Stay-at-Home Influenza Toolkit (Oklahoma)

Project Details - Ended

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Summary:

Every year, seasonal influenza reminds us that the threat of pandemic influenza is real. Appropriate response to seasonal influenza and preparedness for pandemic influenza are thus inherently linked to each other. To achieve preparedness in primary care practices, patient surges related to influenza must be thoroughly studied so that models and technologies to improve surge capacity can be identified, tested, and disseminated. This project built on the past developments and findings from the Influenza Self-Management Web site which was designed by researchers at the University of Oklahoma Health Sciences Center. The project team revised, enhanced, and then piloted the Web site as a toolkit for influenza self-management. The toolkit, which can be delivered to practices as a downloadable package, is designed to guide patients through self-management and self-triage techniques during an influenza outbreak.

The main objectives of the project were to:

  • Refine the Stay-at-Home Influenza Toolkit to mitigate the characterization of product endorsement by eliminating references to specific products.
  • Redesign the Toolkit into a downloadable Web package.
  • Ensure that the materials meet the standards for Section 508 compliance (e.g. materials are accessible to people with disabilities).
  • Write a "How-To" manual to facilitate the effective incorporation of Stay-at-Home modules into primary care physicians' Web sites.

Toolkit revisions were completed, eliminating proprietary content, ensuring 508-compliance, increasing organizations' capability to customize the package, and adapting the code to allow periodic content updates over the Internet. The package now contains an implementation guide with step-by-step instructions on how Web administrators can customize the toolkit using an HTML file that edits the appropriate Web pages of the package locally and according to user preferences.

Customizable features include page title, organization name, contact information, an interactive map to show location of the practice, an "About Us" page, and a list of updatable links to various influenza resources. Administrators can upload the tailored package to their organization's Web servers and can connect the home page of the toolkit to their Web sites.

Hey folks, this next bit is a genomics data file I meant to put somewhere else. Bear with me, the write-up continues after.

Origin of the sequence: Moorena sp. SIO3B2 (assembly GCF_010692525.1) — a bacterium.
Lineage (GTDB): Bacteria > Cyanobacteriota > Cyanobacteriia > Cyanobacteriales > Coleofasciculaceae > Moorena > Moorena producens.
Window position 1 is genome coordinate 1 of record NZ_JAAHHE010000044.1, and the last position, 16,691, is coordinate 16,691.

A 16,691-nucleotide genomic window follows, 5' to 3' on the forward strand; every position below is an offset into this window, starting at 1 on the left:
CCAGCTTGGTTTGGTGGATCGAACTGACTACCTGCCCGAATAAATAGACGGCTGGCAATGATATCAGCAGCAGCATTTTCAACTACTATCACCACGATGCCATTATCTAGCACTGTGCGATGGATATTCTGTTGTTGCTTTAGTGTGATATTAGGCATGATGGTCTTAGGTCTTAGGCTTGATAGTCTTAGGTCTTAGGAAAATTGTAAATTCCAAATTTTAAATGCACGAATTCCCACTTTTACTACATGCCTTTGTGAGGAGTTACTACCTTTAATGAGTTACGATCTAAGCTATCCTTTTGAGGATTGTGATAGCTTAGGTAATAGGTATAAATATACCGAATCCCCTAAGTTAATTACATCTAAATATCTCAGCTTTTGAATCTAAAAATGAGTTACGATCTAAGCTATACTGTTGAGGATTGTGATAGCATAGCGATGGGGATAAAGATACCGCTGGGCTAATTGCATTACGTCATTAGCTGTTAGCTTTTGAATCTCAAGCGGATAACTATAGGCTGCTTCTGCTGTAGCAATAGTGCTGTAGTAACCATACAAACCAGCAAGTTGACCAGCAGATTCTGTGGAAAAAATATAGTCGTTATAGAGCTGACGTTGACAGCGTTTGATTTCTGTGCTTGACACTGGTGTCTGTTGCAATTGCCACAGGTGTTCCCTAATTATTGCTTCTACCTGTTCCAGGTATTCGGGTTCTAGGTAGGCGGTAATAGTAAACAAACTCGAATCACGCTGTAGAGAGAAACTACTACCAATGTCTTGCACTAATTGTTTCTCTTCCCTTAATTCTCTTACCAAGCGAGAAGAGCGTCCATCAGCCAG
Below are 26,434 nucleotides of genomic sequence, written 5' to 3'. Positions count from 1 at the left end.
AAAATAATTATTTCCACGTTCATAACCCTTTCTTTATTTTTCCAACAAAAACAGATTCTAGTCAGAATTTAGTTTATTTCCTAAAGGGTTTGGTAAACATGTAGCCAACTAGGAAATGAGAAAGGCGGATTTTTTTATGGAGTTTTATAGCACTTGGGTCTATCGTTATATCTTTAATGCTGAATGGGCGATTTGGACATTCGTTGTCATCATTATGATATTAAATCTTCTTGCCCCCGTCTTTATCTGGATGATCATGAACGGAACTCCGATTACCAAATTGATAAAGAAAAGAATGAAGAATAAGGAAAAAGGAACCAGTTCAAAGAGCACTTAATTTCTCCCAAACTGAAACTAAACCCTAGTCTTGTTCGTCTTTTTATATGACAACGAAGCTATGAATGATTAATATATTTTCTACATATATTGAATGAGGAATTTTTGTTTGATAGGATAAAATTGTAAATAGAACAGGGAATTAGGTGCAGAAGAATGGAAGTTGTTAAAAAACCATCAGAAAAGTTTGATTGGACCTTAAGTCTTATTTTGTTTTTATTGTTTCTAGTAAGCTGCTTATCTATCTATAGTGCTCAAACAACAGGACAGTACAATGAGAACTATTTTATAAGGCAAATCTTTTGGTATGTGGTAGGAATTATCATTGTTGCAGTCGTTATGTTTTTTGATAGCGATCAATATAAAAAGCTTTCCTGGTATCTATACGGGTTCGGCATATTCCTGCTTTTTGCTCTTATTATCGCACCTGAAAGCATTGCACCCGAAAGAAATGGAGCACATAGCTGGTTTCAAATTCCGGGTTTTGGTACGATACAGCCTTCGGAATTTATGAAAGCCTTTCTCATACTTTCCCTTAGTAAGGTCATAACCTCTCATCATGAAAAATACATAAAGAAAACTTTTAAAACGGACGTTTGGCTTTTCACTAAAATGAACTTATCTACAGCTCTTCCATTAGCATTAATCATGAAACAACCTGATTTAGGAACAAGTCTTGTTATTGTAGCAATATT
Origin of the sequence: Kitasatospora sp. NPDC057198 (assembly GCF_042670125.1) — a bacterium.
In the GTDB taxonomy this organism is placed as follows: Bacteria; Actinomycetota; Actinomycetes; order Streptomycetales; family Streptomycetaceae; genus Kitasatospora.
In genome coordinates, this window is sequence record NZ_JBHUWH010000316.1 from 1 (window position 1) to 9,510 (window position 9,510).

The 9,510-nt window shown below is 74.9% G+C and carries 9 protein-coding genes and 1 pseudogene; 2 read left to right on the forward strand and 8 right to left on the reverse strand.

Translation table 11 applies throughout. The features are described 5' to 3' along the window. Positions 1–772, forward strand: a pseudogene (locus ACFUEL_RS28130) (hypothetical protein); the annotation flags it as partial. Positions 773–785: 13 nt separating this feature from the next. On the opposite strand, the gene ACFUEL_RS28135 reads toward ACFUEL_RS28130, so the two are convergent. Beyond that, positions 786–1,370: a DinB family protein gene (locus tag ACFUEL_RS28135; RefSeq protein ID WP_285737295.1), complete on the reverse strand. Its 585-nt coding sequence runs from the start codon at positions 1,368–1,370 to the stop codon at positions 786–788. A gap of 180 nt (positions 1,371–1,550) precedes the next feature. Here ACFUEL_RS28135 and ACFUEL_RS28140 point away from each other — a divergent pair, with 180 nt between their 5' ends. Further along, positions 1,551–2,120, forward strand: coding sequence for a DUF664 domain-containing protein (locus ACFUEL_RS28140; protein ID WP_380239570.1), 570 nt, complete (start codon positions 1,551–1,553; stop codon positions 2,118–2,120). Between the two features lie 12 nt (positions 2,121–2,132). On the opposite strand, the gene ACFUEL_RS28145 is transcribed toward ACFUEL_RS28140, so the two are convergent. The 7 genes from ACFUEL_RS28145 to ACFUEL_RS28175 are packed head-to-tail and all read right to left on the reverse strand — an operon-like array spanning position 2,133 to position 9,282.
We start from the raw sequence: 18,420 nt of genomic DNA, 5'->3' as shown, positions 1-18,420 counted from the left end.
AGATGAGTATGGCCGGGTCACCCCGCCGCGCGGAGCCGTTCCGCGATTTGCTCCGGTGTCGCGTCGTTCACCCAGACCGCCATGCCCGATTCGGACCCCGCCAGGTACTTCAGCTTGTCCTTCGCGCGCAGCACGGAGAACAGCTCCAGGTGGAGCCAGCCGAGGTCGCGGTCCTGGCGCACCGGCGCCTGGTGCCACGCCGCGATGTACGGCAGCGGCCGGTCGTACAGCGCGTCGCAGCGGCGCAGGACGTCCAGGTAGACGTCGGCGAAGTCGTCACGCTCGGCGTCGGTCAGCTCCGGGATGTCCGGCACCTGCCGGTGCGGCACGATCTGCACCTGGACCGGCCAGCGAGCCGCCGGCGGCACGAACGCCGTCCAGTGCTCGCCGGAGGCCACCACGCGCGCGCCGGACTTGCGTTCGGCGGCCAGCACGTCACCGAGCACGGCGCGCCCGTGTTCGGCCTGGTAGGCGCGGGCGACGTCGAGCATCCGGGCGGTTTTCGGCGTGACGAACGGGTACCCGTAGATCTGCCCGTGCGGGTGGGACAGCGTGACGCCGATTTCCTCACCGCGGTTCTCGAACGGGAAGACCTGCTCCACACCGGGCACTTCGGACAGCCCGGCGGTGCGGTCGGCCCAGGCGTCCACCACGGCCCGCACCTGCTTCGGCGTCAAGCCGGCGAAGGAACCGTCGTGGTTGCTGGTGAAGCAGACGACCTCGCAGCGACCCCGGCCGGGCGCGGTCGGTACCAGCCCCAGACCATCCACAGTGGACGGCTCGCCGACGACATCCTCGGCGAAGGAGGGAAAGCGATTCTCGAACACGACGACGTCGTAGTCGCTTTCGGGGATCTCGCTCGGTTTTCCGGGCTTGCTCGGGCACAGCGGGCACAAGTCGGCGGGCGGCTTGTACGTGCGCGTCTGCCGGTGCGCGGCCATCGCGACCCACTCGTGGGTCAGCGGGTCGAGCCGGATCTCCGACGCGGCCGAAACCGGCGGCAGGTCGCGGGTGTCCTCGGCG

Four practices successfully implemented the Influenza Self-Management Toolkit in less than 2 months. Two of the practices completed the implementation within 3 weeks of receiving the initial e-mail and the other two practices took longer. Web administrators reported no problems in uploading the Toolkit to their organization's Web site. Recommendations gleaned from this project for similar future projects include:

  • The Influenza Self-Management Toolkit and similar resources could be provided to primary care stakeholders as a centralized Web service to which practices' Web sites would link.
  • Developers of installation and user manuals should consider users' varying level of IT expertise and preferences. Commonly-accessed methods should be used whenever possible to avoid the need for individual installation instructions.
  • Alternate implementation approaches may be necessary for small, mid-sized, and large practices, depending on the IT resources and expertise that are available.

Stay-at-Home Influenza Toolkit - 2010

Summary Highlights

  • Principal Investigator: 
  • Organization: 
  • Contract Number: 
    290-07-10009-4
  • Project Period: 
    August 2009 – July 2010
  • AHRQ Funding Amount: 
    $100,000
  • PDF Version: 
    (PDF, 360.69 KB)


Target Population: General

Summary: Every year, seasonal influenza reminds us that the threat of pandemic influenza is real. Appropriate response to seasonal influenza and preparedness for pandemic influenza are thus inherently linked to each other. To achieve preparedness in primary care practices, patient surges related to influenza must be thoroughly studied so that models and technologies to improve surge capacity can be identified, tested, and disseminated. This project built on the past developments and findings from the Influenza Self-Management Web site which was designed by researchers at the University of Oklahoma Health Sciences Center. The project team revised, enhanced, and then piloted the Web site as a toolkit for influenza self-management. The toolkit, which can be delivered to practices as a downloadable package, is designed to guide patients through self-management and self-triage techniques during an influenza outbreak.